Getting stuck in an unassuming muddy parking lot in one of the world’s most capable SUVs would be enough for me to be mortified by embarrassment and shame, but I must be some sort of masochist because after watching a dozen Land Rover Defender drivers meet that exact same fate, I overconfidently thought, “challenge accepted.” It’s just a little mud, I told myself naively as I stomped over to the SUV, my boots squishing through the soggy ground.
Of course, I made it about five feet before the mud swallowed the SUV’s wheels and the Defender was left with zero traction. The confidence departed my body instantly as I was stuck spinning my wheels in front of a group of off-road enthusiasts. My heart sank and I started to panic. I’ve been fighting the “my people can’t drive” stereotype my whole life and I was crushed to have gotten myself into this situation with so many people watching.
How did I get here? The first-ever Destination Defender was a weekend festival in the Hudson Valley of New York celebrating the Defender lifestyle. As an area famed for its outdoorsy but bougie vibe, it was the perfect backdrop for this event, designed to bring together Defender drivers and enthusiasts with all the activities they enjoy the most: camping, off-roading, cooking, art, adventure, and exploration. Hundreds of different Land Rovers and Defenders new and old converged, from bone-stock brand-new SUVs to rare vintage ones and rigs of all ages built up to tackle the most uncompromising terrain the world has to offer.
An overnight torrential downpour drenched the grounds of Destination Defender, turning the event’s parking area into a mud pit that became the unexpected “uncompromising terrain” of the weekend. The biggest issue was that most of the Defenders that got stuck were wearing regular street tires, but any SUV with chunky, knobby mud tires was confidently trekking through the slop like it was a leisurely stroll.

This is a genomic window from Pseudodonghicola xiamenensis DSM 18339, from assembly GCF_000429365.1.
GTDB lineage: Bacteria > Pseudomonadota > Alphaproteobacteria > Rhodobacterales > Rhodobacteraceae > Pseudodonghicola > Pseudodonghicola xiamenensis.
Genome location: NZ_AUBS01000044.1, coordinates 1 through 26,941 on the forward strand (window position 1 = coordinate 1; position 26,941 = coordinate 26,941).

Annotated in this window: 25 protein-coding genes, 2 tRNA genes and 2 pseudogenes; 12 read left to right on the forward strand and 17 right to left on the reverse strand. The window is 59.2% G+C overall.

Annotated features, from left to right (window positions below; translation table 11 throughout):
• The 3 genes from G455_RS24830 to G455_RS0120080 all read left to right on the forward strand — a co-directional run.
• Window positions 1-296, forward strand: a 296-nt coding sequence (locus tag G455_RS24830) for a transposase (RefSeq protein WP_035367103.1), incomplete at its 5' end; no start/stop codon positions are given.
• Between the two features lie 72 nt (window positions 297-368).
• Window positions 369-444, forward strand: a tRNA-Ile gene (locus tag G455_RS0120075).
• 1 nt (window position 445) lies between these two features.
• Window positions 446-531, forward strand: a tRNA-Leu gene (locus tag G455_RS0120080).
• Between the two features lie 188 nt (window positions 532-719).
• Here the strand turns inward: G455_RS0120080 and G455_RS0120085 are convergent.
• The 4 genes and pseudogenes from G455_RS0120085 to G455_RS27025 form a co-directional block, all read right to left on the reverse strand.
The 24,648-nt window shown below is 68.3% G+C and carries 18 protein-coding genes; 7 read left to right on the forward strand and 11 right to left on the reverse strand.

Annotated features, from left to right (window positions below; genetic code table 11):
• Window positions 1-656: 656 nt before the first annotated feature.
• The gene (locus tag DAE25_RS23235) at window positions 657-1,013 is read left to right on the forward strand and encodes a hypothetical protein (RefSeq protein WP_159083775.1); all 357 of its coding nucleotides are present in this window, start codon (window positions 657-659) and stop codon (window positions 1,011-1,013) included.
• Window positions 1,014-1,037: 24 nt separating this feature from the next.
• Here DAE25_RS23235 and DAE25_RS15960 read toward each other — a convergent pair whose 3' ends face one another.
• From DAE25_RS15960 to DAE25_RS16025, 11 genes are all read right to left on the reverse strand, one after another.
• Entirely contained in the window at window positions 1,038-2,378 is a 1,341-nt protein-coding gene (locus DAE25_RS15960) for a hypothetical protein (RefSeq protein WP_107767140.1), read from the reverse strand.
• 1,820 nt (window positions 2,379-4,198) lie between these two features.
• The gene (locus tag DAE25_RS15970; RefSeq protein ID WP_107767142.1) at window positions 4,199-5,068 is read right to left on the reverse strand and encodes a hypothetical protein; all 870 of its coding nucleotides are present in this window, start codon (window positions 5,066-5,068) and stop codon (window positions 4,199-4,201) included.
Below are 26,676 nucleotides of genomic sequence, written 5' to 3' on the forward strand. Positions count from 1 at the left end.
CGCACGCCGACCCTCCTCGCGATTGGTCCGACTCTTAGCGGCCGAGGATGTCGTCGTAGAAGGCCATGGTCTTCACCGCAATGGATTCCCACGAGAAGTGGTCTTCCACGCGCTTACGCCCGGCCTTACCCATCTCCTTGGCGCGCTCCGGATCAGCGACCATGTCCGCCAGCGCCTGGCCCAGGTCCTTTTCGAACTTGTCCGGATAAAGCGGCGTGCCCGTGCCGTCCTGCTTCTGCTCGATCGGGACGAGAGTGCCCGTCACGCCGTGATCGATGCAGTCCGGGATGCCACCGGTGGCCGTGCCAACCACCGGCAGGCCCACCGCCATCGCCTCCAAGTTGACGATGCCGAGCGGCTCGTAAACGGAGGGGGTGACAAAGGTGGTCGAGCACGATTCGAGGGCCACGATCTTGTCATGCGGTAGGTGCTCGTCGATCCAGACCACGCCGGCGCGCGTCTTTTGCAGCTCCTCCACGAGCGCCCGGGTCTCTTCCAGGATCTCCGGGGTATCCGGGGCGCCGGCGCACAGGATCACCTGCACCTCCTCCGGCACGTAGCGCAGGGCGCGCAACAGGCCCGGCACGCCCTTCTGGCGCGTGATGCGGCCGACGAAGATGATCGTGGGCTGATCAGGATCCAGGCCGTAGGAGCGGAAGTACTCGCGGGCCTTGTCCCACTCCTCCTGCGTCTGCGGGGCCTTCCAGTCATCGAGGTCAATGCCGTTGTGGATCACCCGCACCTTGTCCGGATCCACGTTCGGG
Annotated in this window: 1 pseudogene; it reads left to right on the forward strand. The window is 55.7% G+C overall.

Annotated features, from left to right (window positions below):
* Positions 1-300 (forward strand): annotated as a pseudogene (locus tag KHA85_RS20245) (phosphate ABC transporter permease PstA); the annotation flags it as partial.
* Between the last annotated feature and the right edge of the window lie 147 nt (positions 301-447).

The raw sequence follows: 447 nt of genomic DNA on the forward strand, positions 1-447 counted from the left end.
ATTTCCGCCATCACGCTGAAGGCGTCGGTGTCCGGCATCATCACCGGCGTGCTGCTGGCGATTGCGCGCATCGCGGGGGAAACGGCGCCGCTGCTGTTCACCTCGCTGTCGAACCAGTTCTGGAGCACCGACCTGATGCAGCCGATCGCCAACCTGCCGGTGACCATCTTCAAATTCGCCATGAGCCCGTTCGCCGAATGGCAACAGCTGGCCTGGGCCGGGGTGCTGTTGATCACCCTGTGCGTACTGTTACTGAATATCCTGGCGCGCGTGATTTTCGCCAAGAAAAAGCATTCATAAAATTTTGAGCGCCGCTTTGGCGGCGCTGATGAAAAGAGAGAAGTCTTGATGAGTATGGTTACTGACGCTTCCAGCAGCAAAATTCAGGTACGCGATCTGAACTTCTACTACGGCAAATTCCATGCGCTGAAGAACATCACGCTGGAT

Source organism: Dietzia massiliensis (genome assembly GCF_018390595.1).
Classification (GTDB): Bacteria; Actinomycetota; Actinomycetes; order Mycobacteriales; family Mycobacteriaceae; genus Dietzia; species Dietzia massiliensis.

So here I was spinning my wheels, feeling immense shame for getting myself stuck. I was ready to just abandon the SUV and come back later when the mud was dry and nobody was watching, just to save myself from the embarrassment. But instead of being met with taunts and judging stares, something incredible happened.
A group of complete strangers ran towards me and started coaching me on how to get out. Already covered in mud and exhausted from helping other people get unstuck, when I wasn’t able to get out on my own, they grabbed their traction boards, started pushing and rocking the Defender, and strategizing on how to get me to firmer ground.
With a group of my rescuers surrounding the Defender shin-deep in mud, I was watching from the sidelines, still weirdly embarrassed. I apologized for taking up their time and asked if there was anything I could help with, but one guy just laughed and said, “This is what we do for fun on the weekends!”
After a few more attempts, someone from the Land Rover team came by followed by a skid steer, grinning and covered in mud. “These are my work problems,” he said shaking his head. “I love this sh-t!”
I watched the group of complete strangers around the Defender, strategizing on how to get it out of the mud (and getting absolutely filthy in the process) laughing and having the time of their lives just helping random newcomers to their community get out of the mud, with absolutely zero judgement.